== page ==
Supreme Court issues notice to Jammu and Kashmir to respond to Sara Abdullah’s plea challenging brother Omar’s detention
The Supreme Court asked Union Territory of Jammu and Kashmir to respond to the petition filed by Sara Abdullah Pilot challenging detention of her brother and former chief minister Omar Abdullah.
The administration has to respond by March 2, the next date of hearing.
Plea by senior counsel Kapil Sibal, appearing for Sara Abdullah Pilot, to have the case on an earlier date was turned down by the bench of justices Arun Mishra and Indira Banerjee.
“It is a Habeas Corpus petition My Lord. Please have it next week,” said Sibal.
“No no. We cannot have it next week. Why did you wait for a year (to move the court)?” remarked justice Mishra.
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“We were hopeful that, as this is a habeas corpus case, the relief would be sooner. But we have full faith in the justice system. We’re here because we want that all Kashmiris should have the same rights as all citizen of India and we’re waiting for that day,” Sara Abdullah said after the hearing.
Omar Abdullah, 49, was booked under the Jammu and Kashmir Public Safety Act (PSA) on February 5, which allows authorities to detain a person without trial for a maximum period of two years.
Abdullah, was earlier detained in August 2019, when the central government had scrapped Article 370 and placed Kashmir valley in a state of lockdown. His detention in 2019 was under Section 107 of the Code of Criminal Procedure (CrPC) which empowers executive magistrate to order a person to execute bonds “for keeping the peace”.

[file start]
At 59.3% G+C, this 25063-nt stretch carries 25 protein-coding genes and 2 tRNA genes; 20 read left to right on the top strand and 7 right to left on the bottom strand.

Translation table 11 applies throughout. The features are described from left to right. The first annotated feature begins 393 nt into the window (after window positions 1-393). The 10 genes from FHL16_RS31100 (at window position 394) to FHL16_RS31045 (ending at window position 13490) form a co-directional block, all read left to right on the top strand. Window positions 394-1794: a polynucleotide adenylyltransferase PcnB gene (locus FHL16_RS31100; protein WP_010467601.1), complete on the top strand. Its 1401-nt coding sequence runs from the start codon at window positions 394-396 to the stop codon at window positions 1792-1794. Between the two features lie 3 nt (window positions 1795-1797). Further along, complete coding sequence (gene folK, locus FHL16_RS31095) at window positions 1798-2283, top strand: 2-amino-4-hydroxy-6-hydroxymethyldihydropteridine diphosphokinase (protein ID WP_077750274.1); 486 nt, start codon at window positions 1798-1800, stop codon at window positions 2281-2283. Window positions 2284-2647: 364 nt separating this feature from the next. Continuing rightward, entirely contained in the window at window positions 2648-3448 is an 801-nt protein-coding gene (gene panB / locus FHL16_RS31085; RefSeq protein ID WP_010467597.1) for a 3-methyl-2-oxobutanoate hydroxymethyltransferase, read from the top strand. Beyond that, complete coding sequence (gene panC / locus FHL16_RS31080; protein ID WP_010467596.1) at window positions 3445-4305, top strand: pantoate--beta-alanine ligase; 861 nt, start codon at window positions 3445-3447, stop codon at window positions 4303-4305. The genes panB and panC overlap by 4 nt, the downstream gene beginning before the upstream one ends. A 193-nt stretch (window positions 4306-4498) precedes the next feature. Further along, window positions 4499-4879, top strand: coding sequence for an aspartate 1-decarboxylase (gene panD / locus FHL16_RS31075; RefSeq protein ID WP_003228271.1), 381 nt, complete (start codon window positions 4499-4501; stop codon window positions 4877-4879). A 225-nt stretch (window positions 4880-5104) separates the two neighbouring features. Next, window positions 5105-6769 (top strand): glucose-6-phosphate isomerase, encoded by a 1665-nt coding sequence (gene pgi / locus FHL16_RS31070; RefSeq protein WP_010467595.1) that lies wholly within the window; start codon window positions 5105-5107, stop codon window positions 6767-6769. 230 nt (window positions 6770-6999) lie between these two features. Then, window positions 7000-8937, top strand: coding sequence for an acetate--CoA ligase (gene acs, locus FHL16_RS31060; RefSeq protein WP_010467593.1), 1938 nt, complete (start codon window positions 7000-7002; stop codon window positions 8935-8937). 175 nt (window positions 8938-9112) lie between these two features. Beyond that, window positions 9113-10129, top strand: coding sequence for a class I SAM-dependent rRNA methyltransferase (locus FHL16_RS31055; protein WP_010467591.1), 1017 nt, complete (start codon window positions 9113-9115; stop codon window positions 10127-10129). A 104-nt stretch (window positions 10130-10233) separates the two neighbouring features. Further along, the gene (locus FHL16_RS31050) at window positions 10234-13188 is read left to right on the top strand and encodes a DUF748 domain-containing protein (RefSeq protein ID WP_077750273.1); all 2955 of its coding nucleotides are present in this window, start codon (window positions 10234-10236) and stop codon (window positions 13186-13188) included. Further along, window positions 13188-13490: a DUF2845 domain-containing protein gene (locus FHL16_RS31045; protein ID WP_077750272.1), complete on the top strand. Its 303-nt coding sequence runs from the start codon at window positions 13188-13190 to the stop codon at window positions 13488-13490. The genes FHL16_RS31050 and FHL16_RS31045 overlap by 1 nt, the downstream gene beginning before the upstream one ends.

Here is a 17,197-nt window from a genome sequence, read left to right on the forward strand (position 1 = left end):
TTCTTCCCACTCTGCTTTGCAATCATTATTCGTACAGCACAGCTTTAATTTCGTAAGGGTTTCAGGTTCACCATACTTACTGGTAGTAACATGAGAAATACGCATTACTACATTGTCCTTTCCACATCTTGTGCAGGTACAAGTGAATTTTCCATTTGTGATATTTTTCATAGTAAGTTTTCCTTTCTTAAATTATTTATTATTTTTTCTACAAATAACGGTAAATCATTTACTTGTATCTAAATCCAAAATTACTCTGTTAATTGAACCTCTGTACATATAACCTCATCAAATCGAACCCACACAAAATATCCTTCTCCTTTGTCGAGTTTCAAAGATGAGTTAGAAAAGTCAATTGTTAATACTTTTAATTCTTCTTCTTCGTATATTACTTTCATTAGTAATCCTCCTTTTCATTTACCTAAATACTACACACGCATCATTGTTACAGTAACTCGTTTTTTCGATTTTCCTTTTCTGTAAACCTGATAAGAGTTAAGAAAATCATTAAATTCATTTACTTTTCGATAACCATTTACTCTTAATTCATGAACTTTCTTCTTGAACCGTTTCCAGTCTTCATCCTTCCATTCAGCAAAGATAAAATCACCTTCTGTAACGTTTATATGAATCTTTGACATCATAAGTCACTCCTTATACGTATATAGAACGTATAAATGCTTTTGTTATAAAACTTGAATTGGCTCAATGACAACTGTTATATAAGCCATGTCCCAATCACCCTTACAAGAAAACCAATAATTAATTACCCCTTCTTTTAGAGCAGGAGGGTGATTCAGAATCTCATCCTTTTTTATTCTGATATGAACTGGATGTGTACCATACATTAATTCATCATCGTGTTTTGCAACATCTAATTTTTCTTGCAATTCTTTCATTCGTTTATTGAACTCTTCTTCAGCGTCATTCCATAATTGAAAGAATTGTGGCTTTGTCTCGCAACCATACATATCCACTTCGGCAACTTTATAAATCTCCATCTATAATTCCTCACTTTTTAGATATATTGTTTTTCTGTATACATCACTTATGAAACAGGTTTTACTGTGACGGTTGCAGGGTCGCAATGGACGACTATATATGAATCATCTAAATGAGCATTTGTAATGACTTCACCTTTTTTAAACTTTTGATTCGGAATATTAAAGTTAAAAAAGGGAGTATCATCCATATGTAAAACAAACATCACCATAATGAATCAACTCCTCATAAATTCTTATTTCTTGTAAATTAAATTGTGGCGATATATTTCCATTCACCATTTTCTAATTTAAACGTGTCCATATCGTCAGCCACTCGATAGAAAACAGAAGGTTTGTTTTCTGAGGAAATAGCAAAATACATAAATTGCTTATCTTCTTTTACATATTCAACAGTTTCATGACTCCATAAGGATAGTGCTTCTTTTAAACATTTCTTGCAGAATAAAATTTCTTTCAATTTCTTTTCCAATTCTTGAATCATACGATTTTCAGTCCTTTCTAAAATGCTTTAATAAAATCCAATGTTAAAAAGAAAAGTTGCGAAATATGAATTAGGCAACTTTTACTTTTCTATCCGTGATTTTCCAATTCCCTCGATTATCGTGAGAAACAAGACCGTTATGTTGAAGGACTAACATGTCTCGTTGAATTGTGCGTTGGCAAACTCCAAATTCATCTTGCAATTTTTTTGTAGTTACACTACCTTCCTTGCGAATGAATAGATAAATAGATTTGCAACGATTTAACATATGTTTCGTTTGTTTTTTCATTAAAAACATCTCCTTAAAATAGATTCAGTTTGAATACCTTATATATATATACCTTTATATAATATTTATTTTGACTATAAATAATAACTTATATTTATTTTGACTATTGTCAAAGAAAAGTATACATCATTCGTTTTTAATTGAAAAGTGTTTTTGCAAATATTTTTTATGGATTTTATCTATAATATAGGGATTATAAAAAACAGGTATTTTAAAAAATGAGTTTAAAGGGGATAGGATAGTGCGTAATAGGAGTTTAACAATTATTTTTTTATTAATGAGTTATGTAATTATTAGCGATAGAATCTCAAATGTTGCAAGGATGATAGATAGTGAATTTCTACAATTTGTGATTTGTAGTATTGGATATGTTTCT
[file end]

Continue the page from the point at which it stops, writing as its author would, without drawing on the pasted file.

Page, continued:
Omar Abdullah’s detention was set to expire this month, but a new order under PSA has extended it further.
Abdullah, who was the chief minister of J&K from 2009 to 2014, was accused of “favouring radical thoughts” and of “planning and projecting his activities against the Union of India under the guise of politic” while enjoying the support of gullible masses”. It was alleged that after revocation of Article 370, he instigated people on social media sites to undermine the unity and integrity of India.
His sister rushed to the Supreme Court against the detention order arguing that Omar Abdullah was a votary of peace and there was overwhelming evidence in the form of tweets and public statements to prove the same.
Sara Abdullah Pilot also extensively quoted from the government’s dossier on the former chief minister that formed part of the material which formed the administration’s decision to issue the detention order.
The detention order, she claimed, is vague and irrelevant without any material facts and particulars.
Further, it was her argument that none of the grounds in the detention order disclose as to precisely which prohibited action listed in Section 8(3)(b) of the PSA was committed or likely to be committed by Abdullah.